2092 words (6 pages)
- Explication of theme: The Poisonwood Bible exemplifies the importance of language, especially foreign languages. It is fairly obvious that language plays a role in this work- an English-speaking white Christian family moves to a rich, multicultural society. This new society has picked up on “easy” English phrases, but also speaks French, and its native African languages. Language can be seen as not only a sign of knowledge and scholarship, but a sign of close or open-mindedness. Language is associated with imperialism (especially in this novel, and especially relating to the United States).... [tags: Importance of Language, Literary Analysis]
1610 words (4.6 pages)
- ... The story reads, “Women are expected to wear just one style of garment and no other. But the men, now that is a course of different color” (44). By this, Rachel is explaining how the men in the Congo get to wear whatever they want to wear, whereas the women are segregated and made to wear the same thing every single day. In the novel, Orleanna says, “I was his instrument, his animal. Nothing more. How we wives and mothers do perish at the hands of our own righteousness” (89). Orleanna is stating that she is a like a slave to her husband and must drop everything for him.... [tags: congo, feminist characteristics]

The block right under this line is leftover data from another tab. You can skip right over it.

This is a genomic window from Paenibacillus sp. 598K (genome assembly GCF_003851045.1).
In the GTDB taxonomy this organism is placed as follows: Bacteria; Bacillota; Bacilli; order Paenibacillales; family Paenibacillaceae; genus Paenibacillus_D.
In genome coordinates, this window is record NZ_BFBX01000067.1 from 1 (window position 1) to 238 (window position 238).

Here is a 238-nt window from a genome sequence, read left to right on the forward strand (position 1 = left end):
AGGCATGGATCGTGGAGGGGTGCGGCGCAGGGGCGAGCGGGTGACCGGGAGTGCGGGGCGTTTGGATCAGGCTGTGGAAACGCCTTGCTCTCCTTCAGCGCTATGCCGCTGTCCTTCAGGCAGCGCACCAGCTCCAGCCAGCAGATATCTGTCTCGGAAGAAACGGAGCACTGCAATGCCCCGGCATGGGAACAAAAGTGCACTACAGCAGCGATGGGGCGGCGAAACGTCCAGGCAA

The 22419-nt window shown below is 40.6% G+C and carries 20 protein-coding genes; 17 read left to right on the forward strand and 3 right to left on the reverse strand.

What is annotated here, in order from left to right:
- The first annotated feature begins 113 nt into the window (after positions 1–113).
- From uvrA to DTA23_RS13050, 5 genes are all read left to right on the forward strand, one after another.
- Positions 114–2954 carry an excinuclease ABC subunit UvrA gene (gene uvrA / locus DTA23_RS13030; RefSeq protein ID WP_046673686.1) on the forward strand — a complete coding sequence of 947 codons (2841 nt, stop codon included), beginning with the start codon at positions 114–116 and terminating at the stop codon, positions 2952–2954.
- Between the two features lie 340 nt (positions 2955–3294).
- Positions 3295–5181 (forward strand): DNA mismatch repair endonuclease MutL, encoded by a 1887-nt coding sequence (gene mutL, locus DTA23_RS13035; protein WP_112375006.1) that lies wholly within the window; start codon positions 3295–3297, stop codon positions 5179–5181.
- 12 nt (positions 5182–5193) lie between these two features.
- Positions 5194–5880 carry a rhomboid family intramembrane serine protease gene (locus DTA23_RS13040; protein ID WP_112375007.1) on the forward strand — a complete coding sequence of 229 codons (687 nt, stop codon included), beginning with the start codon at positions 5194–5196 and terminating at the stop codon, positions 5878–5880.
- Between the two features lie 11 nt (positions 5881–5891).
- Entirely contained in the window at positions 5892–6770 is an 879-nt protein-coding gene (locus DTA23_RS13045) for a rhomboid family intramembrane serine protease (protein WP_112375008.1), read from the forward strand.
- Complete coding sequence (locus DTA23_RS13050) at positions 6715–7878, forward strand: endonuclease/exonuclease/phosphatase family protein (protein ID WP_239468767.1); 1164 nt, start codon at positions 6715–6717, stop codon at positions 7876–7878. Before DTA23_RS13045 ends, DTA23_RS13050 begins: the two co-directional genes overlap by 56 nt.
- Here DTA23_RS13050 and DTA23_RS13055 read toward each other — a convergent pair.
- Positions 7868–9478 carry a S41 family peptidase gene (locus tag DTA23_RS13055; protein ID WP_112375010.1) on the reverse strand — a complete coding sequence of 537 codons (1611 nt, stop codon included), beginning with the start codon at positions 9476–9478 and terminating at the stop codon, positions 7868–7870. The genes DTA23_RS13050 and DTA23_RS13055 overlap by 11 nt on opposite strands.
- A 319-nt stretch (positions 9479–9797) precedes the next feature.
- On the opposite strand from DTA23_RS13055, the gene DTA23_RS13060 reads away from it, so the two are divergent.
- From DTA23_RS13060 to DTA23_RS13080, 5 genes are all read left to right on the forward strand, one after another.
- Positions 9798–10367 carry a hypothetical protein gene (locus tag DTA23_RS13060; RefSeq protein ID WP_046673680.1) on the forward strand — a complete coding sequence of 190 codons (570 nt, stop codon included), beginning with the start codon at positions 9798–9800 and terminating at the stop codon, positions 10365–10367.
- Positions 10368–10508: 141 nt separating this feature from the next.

745 words (2.1 pages)
- ... She never truly comes to terms with it and gains exponentially more regrets as she ages. Leah shows an example of someone unable to let go, who instead carries the guilt and lets it eat away at her. Because she was never able to come to terms with any of the past events, her soul will forever be burdened. Forgiveness of one’s self is freeing but first one must accept that the past is irreversible. Another way to deal with one’s past regrets is to find ways to cooperate, such as searching for logical explanations and finding peace in logic instead of letting feelings take over.... [tags: repressing memory, past regret]